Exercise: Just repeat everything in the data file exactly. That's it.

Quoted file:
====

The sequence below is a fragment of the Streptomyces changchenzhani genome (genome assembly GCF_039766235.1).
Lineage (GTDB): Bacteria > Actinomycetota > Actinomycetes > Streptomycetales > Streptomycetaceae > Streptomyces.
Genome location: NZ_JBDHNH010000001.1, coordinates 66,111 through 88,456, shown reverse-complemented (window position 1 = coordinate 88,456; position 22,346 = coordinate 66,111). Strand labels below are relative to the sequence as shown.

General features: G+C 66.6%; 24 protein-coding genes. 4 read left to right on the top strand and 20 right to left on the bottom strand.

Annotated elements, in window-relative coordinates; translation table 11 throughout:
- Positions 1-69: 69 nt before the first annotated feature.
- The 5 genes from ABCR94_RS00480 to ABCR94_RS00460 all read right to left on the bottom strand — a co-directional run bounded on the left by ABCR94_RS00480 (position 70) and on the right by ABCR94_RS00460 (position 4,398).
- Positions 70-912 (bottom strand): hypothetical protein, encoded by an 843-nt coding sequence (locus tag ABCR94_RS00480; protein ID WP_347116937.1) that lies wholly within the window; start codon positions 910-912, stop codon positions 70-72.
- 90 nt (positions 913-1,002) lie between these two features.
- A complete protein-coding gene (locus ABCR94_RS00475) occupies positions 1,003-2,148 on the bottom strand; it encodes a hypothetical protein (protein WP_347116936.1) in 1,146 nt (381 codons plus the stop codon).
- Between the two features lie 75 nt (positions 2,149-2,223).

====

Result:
The sequence below is a fragment of the Streptomyces changchenzhani genome (genome assembly GCF_039766235.1).
Lineage (GTDB): Bacteria > Actinomycetota > Actinomycetes > Streptomycetales > Streptomycetaceae > Streptomyces.
Genome location: NZ_JBDHNH010000001.1, coordinates 66,111 through 88,456, shown reverse-complemented (window position 1 = coordinate 88,456; position 22,346 = coordinate 66,111). Strand labels below are relative to the sequence as shown.

General features: G+C 66.6%; 24 protein-coding genes. 4 read left to right on the top strand and 20 right to left on the bottom strand.

Annotated elements, in window-relative coordinates; translation table 11 throughout:
- Positions 1-69: 69 nt before the first annotated feature.
- The 5 genes from ABCR94_RS00480 to ABCR94_RS00460 all read right to left on the bottom strand — a co-directional run bounded on the left by ABCR94_RS00480 (position 70) and on the right by ABCR94_RS00460 (position 4,398).
- Positions 70-912 (bottom strand): hypothetical protein, encoded by an 843-nt coding sequence (locus tag ABCR94_RS00480; protein ID WP_347116937.1) that lies wholly within the window; start codon positions 910-912, stop codon positions 70-72.
- 90 nt (positions 913-1,002) lie between these two features.
- A complete protein-coding gene (locus ABCR94_RS00475) occupies positions 1,003-2,148 on the bottom strand; it encodes a hypothetical protein (protein WP_347116936.1) in 1,146 nt (381 codons plus the stop codon).
- Between the two features lie 75 nt (positions 2,149-2,223).